"Ethical production is paramount to Vicky Rowe. She works directly with a small team of master craftsmen in India, personally sourcing her collections materials from small independent businesses in the local area. Dresses are fair trade.
It feels strange having to write this, it should be standard for all companies working with skilled artisans abroad but I want to share with you my journey and why ethical production is so important to me.
When I was 15 years old, I took Philosophy as one of my A level subjects and whilst at that time I hadn't been anywhere outside the UK apart from Southern Ireland! It laid the foundation stones for my ethics, from a small town in South Wales I felt my world view broaden. Amongst many texts I read and enjoyed, we were introduced to Marx and Engels, early critics of the effects of the modern factory system, predicting its end as the workers rose up and took control of a system which exploited them so badly and treated them as appendages to machines. This really hit home to me when I took a summer job in a factory to raise money to help finance going to University. When I landed the job I could not believe my luck....who would not want to work in a sweet factory right? Well that wore off in under 1 shift, I worked 12 hour continental shifts (3 days on then 1 day off 3 nights on then 1 day off) in that place on and off for 3 years during holidays which sent me absolutely crazy.
This is how that 12 hours would go. All I could hear was the loud drone of machines, the radio couldn't be heard over it which was infuriating. I got 15 minute breaks twice and a 30 minute lunch break...everyone watched the clock and if you were a minute late you felt the tension on the factory floor as the next people waiting for their break desperately looked at the main clock, even I ended up doing that when it was my turn. I understood what monotonous work was there, I understood what it meant to be treated like a machine, but I turned up because I wanted the money. One of my jobs was to stand up for 12 hours watching a 'taping machine', that's a machine with two rolls of tape in it and it wraps tape around the lids of the little tins of travel sweets that would go hurtling past, when one roll of tape came to an end I had to 'splice' the new reel on which meant no stopping production. I cut my fingers regularly on the blades and also had the shame of grinding production to a halt after falling asleep standing up and letting a few hundred tins go though with no cello tape...you get the picture. I hated it and I had a choice, I did it purely for the money for Uni and then I was out. Whilst there I wanted to rise up like Marx and Engels had predicted...I despised the products being made there, still do, I felt no part of it, I longed for the fire alarm to go off which it often did due to sabotage. I discovered workers would deliberately sabotage machines to just make it stop.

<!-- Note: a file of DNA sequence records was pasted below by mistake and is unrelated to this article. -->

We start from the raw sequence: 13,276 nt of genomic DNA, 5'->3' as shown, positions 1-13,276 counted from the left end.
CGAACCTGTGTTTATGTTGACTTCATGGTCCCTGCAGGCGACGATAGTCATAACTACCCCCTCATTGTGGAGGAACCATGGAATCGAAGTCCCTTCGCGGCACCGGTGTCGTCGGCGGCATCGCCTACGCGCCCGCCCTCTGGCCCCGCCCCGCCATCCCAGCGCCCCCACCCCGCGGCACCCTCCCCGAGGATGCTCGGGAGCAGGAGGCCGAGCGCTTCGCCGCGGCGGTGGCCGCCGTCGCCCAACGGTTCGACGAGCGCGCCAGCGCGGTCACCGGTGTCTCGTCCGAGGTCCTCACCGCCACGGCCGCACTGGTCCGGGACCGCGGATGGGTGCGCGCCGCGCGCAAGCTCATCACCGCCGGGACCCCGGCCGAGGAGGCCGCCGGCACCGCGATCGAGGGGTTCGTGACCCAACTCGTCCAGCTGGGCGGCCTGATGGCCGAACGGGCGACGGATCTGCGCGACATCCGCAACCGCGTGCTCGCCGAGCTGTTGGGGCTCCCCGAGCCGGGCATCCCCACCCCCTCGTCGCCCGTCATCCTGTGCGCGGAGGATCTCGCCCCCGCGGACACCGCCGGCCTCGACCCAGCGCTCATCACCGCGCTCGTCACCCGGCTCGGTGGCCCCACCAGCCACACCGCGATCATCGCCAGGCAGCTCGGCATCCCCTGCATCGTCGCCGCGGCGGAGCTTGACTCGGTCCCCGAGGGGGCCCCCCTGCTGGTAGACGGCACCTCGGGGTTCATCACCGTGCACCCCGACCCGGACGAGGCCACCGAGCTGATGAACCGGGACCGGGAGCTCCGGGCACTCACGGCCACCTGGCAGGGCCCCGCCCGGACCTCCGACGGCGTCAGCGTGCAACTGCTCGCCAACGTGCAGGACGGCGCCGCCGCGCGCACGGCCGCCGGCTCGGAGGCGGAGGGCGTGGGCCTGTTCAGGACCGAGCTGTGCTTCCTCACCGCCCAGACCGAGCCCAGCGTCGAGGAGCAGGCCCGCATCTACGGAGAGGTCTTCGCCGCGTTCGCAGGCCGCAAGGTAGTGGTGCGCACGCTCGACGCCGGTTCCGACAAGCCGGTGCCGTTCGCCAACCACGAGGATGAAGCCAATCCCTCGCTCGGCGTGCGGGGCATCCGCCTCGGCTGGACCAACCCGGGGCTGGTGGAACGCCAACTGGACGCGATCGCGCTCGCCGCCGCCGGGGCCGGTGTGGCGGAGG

The tipping point came when I watched a man in his 50's lose 3 fingers in a mint cutting machine, he liked to paint, it was his right hand that was maimed. There I was in a country governed with laws to protect me, good wages, a union to fight my corner should things like that happen..yet even with health and safety laws look what happened. Imagine living in a country where its even worse.
I sailed through Uni after that, absolutely no way I was working there ever again and after years working as a project manager I took off in my 20's to fulfil my travelling dreams to discover what I really wanted to do with my life, I travelled all over the the world, met my now husband. I started designing, I met artisans and naturally my experiences and beliefs were integral into how I developed this business.
Working closely with my beaders, getting their input and ideas, paying fair wages, purchasing materials locally, whizzing round by rickshaw and meeting local business owners. Whilst I live in a small rural area in Wales I feel a strong connection to them and responsibility.
If you've made it this far, thank you! Next time you go into a shop and buy an embellished dress, top, skirt etc, think about how much work has gone into that and then look at the price tag - hand embellishment is time consuming, if its cheap you can bet there is no fair wages involved and who knows what their working conditions were like, children often work under the radar in high volume low skill beading factories, charities go round and pull the children out every so often but they're back within weeks. There is a human cost involved bringing cheap embellished products to consumers. If the tag says 'Made in Britain, Handmade in Britain' check with the designers direct to clarify that the beadwork on there is, many import the separate parts and assemble separately...its not crystal clear as it seems.
What I've described in the paragraph above is the murky side of the clothing industry, thats mass production, thats being totally money focussed and losing your conscience but there is an ethical movement in this industry, there are a small handful of other designers out there who work with artisans abroad and hold these beliefs dear to them to which means purchasing a gown from them can be done with confidence knowing you are supporting artisans abroad and not exploiting. We focus small scale and direct, no middle men who blur the supply chain. Purchasing materials locally to benefit other businesses and 'paying it back'. Its not about making something as cheap as possible, its about making it responsibly and ensuring the people involved are paid fairly. Start asking yourself 'who made you clothes' and join the movement #fashionrev